In order to effectively manage cyber risk, it is important for senior executives and their teams to have thorough knowledge and full awareness of the different types of cyber incidents. Over the past few years, cyber crime has grown from simple cases of theft and fraud. Cyber threat has grown to include digital terrorism, government sponsored hacks, disruption of services, corruption of data, Man in the Middle (MITM) attacks, malvertising, rogue software, ransomware and advanced persistent threats.

The above cyber incidents can all result in the organization incurring huge tangible and intangible costs. Organizations that have fallen victim to cyber criminals can attest that the aftermath cost are detrimental to the long-term survival of the business. Costs incurred by these organizations include regulatory penalties, legal damages, financial compensation to affected parties, loss of competitive advantage, loss of customer and business partner trust and ultimate damage to the organization’s reputation and brand image.

How is your organization’s track record in terms of documented cyber attacks and data breaches?

Having an experienced and knowledgeable leader surrounded by a capable team is key to ensuring that the organization has the traits to detect, monitor and proactively respond to cyber threats and attacks.

Today, stakeholders are placing higher confidence in leaders who are exhibiting greater risk awareness and have sound strategies in place to protect business assets against unknown threats.

Important to note though is that cyber risk management goes beyond technical. Not everyone needs to be an IT Security specialist.

Having business acumen and enough appropriate knowledge to engage in intelligent conversations concerning cyber security and risk is key to grasping the fundamentals of cyber risk.

Embed Cyber Risk into the ERM Framework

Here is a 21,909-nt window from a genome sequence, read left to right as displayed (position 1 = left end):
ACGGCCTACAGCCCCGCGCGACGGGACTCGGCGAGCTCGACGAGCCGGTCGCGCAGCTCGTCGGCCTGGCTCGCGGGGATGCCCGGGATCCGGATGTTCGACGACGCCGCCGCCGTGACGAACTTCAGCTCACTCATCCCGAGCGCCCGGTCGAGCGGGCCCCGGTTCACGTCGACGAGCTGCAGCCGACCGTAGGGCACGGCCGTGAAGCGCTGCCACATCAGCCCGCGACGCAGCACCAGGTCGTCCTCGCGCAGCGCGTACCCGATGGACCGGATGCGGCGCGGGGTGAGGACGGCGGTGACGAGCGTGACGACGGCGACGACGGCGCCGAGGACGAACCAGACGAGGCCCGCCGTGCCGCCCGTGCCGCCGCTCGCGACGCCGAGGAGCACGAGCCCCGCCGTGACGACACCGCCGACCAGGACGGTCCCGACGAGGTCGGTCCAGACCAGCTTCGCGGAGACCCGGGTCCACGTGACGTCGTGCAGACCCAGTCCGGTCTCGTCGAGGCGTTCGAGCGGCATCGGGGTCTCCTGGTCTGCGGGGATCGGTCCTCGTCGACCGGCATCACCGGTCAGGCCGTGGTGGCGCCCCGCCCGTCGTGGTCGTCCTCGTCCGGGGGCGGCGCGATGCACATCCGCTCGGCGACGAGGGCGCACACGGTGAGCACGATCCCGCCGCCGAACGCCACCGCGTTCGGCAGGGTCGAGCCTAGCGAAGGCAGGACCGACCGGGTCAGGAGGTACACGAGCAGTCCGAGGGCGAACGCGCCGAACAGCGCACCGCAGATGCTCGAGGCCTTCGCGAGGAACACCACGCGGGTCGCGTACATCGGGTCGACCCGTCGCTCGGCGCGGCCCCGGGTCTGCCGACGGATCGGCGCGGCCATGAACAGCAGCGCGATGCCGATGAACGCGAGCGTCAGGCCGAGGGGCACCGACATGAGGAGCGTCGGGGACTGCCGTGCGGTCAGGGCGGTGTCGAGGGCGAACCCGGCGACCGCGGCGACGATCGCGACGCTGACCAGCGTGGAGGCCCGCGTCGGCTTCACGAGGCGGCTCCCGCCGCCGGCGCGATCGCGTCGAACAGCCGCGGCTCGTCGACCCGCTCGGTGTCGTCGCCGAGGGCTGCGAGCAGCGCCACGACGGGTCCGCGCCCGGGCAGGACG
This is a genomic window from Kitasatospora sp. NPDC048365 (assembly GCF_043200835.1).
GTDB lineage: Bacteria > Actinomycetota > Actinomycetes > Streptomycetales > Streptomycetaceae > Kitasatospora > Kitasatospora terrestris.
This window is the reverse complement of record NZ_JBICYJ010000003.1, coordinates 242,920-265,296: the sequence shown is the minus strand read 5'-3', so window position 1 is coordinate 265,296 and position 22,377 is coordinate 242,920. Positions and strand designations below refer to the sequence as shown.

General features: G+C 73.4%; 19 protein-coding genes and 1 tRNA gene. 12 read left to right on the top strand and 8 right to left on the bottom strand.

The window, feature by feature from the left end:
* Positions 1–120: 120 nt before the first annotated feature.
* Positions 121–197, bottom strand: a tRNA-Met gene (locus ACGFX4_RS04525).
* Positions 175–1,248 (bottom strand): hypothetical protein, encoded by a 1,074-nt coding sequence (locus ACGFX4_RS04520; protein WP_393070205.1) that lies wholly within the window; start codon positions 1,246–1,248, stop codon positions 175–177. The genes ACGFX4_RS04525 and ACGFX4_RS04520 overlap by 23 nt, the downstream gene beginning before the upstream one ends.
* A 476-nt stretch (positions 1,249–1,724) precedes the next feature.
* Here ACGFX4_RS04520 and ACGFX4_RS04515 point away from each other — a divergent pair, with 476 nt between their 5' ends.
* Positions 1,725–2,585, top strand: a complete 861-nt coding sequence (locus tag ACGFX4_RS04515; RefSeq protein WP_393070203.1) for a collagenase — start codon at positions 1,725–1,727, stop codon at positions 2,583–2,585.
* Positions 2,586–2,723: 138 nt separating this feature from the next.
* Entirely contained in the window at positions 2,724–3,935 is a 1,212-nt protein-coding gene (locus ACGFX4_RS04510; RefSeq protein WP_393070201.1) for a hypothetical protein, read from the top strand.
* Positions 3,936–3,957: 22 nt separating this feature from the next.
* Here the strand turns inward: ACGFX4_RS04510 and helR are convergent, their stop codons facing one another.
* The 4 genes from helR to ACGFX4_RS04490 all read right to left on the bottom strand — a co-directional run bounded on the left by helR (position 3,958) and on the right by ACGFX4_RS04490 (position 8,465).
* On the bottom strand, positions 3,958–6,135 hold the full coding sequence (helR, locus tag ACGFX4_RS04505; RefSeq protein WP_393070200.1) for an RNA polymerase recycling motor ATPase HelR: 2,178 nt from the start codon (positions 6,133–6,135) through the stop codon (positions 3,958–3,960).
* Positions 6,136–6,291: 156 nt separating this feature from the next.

Having an enterprise-wide cyber risk policy that is approved by the by the board and embedded into businesses’ ERM framework. The cyber risk program must take into account all the aspects of the business that are susceptible to attacks and data breaches. Are there adequate security controls in place? Does the organization have capabilities to detect and monitor vulnerabilities?

Moreover, KRIs and KPIs must be developed and monitored regularly. This will help immediately identify any threshold and performance breaches, and in turn, escalate such breaches to senior management.

When cyber risk is part of the ERM framework a cyber-aware culture is promoted, which means cyber risk management becomes an everyday part of the business. People will take own responsibility for the management of risk and proactively involve others when needed.

The board and C-suite should set the right tone at the top in order to ensure there is a buy-in at the lower levels. If the top level is not concerned and ignorant of cyber risk, it is extremely difficult for the lower levels to prioritize cyber risk management.

Thus, it is important that when executives talk about cyber risk, they do so openly and honestly using common language that promotes shared understanding throughout the organization.

I welcome your thoughts and comments.